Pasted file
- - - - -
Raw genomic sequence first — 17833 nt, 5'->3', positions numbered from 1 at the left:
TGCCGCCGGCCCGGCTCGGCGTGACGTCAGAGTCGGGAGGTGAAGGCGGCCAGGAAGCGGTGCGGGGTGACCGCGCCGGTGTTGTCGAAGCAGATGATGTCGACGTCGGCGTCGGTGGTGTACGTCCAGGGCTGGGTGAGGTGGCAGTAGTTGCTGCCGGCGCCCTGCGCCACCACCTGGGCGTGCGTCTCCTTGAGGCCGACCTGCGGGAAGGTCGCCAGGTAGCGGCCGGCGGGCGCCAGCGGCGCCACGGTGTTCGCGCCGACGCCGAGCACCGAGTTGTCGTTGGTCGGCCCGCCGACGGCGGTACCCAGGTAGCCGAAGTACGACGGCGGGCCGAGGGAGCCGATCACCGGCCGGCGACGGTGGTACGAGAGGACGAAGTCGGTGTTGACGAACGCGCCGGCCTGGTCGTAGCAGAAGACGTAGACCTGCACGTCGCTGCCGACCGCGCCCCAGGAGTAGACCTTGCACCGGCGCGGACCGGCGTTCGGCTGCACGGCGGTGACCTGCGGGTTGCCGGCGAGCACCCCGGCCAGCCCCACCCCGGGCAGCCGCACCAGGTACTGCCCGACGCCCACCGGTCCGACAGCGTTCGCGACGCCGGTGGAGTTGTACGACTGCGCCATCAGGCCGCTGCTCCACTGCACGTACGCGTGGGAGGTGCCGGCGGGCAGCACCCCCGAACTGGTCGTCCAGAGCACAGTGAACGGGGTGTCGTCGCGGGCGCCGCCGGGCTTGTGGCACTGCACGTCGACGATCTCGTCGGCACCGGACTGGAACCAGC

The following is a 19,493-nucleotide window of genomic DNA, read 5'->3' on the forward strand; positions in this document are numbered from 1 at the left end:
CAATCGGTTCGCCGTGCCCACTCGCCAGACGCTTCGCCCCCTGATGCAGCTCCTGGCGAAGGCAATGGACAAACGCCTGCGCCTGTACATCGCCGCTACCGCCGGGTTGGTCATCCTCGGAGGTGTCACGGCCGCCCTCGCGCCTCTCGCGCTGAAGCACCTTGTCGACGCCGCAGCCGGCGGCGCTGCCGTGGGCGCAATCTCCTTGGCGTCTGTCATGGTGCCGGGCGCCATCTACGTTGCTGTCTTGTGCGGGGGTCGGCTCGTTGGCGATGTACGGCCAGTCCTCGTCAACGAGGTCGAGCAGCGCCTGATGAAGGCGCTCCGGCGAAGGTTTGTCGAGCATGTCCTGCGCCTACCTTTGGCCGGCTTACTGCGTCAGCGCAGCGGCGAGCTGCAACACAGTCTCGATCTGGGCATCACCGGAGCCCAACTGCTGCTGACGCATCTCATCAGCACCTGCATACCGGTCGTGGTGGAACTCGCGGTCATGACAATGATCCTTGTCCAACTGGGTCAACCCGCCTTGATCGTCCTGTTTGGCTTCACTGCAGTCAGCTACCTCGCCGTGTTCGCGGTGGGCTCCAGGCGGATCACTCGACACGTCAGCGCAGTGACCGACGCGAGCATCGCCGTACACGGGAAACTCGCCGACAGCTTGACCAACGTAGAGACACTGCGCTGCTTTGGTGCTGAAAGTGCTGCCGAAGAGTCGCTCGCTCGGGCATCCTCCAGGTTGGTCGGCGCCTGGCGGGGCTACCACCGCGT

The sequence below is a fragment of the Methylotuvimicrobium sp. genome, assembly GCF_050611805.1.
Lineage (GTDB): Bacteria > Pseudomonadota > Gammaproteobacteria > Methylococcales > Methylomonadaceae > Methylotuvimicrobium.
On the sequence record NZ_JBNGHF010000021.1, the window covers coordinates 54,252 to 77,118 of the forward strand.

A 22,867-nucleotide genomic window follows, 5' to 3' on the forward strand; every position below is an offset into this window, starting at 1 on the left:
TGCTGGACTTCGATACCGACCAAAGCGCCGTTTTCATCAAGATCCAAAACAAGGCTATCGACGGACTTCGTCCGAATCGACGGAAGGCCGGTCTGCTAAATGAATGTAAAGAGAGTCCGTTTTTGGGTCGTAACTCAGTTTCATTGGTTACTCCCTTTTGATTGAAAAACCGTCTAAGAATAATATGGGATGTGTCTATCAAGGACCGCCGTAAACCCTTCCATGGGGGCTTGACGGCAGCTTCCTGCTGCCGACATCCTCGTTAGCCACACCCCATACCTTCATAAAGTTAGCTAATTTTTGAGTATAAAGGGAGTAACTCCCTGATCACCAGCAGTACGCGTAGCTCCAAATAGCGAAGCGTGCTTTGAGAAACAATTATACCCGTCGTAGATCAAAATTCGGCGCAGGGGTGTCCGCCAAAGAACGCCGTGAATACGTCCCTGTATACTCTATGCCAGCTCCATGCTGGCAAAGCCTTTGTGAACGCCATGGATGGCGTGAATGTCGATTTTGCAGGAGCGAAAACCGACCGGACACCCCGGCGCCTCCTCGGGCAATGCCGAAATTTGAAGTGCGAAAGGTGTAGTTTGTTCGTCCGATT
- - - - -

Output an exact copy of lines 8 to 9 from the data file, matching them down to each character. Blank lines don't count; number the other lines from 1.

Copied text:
A 22,867-nucleotide genomic window follows, 5' to 3' on the forward strand; every position below is an offset into this window, starting at 1 on the left:
TGCTGGACTTCGATACCGACCAAAGCGCCGTTTTCATCAAGATCCAAAACAAGGCTATCGACGGACTTCGTCCGAATCGACGGAAGGCCGGTCTGCTAAATGAATGTAAAGAGAGTCCGTTTTTGGGTCGTAACTCAGTTTCATTGGTTACTCCCTTTTGATTGAAAAACCGTCTAAGAATAATATGGGATGTGTCTATCAAGGACCGCCGTAAACCCTTCCATGGGGGCTTGACGGCAGCTTCCTGCTGCCGACATCCTCGTTAGCCACACCCCATACCTTCATAAAGTTAGCTAATTTTTGAGTATAAAGGGAGTAACTCCCTGATCACCAGCAGTACGCGTAGCTCCAAATAGCGAAGCGTGCTTTGAGAAACAATTATACCCGTCGTAGATCAAAATTCGGCGCAGGGGTGTCCGCCAAAGAACGCCGTGAATACGTCCCTGTATACTCTATGCCAGCTCCATGCTGGCAAAGCCTTTGTGAACGCCATGGATGGCGTGAATGTCGATTTTGCAGGAGCGAAAACCGACCGGACACCCCGGCGCCTCCTCGGGCAATGCCGAAATTTGAAGTGCGAAAGGTGTAGTTTGTTCGTCCGATT